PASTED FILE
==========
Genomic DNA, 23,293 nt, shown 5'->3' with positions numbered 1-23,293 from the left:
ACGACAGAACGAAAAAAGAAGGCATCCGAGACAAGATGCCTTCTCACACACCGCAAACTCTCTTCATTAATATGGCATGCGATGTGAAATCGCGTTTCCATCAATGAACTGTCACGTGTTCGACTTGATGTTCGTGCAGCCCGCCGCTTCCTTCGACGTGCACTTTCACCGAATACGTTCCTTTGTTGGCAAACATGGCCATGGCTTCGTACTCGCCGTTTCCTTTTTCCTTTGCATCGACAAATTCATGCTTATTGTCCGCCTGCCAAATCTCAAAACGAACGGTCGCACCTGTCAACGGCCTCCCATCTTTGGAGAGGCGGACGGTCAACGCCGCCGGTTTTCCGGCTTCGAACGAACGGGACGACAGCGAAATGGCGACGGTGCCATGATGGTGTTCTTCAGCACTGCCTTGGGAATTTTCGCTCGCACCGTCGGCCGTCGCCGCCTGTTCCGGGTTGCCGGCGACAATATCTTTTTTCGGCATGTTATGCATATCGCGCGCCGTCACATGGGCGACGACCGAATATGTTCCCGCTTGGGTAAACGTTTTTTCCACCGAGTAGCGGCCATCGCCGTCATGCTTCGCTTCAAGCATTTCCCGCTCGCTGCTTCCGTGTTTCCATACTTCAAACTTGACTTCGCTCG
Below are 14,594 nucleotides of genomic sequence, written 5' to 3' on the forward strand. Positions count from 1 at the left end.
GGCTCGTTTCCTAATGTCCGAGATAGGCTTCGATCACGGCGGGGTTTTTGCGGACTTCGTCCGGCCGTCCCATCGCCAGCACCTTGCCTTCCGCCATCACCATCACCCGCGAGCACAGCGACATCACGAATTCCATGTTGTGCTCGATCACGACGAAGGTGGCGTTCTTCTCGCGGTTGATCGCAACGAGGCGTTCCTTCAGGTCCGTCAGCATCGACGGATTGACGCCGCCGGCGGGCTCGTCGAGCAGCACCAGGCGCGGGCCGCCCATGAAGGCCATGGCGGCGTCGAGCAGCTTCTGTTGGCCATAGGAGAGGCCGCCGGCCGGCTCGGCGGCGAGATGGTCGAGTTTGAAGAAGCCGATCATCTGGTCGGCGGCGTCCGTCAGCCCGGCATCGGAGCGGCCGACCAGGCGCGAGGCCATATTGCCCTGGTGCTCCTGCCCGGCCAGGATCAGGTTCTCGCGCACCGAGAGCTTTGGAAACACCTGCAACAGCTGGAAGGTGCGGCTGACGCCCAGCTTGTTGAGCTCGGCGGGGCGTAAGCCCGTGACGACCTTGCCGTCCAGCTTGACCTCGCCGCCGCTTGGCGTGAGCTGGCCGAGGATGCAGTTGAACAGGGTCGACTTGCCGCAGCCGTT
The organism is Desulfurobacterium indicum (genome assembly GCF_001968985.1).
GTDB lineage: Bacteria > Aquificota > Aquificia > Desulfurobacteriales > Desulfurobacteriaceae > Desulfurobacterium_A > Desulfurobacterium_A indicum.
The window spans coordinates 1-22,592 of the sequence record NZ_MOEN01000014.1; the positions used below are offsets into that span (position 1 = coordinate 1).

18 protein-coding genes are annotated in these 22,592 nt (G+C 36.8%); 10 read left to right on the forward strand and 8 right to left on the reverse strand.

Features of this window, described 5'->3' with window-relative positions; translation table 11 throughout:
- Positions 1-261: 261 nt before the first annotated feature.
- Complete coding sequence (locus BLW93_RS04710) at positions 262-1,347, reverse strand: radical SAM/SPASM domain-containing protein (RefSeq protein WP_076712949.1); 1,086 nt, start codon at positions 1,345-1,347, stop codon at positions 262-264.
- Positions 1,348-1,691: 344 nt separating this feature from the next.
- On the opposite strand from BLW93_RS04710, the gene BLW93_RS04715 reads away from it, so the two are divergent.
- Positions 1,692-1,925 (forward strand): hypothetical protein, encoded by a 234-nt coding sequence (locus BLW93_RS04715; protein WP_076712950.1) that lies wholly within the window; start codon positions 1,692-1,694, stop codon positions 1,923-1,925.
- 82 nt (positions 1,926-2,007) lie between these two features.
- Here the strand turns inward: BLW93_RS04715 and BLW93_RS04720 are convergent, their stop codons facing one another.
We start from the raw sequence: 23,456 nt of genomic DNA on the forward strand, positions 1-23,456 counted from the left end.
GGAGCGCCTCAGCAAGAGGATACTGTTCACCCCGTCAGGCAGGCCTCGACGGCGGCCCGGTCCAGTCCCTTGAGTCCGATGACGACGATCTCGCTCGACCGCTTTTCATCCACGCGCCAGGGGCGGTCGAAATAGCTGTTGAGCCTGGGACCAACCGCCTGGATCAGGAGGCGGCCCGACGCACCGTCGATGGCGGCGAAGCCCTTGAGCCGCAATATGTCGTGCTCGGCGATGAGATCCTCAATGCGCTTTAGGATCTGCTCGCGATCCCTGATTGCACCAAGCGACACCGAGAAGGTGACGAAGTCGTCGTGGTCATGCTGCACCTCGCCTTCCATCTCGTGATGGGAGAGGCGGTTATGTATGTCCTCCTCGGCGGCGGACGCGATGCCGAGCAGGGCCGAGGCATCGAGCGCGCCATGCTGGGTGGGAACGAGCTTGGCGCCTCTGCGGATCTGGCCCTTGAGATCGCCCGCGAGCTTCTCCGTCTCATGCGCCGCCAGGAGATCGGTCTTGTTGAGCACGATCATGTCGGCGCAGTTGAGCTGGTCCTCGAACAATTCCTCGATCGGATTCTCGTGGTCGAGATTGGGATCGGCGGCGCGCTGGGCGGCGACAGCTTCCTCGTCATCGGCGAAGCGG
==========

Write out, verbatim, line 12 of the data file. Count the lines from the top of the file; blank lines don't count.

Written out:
- Positions 1,348-1,691: 344 nt separating this feature from the next.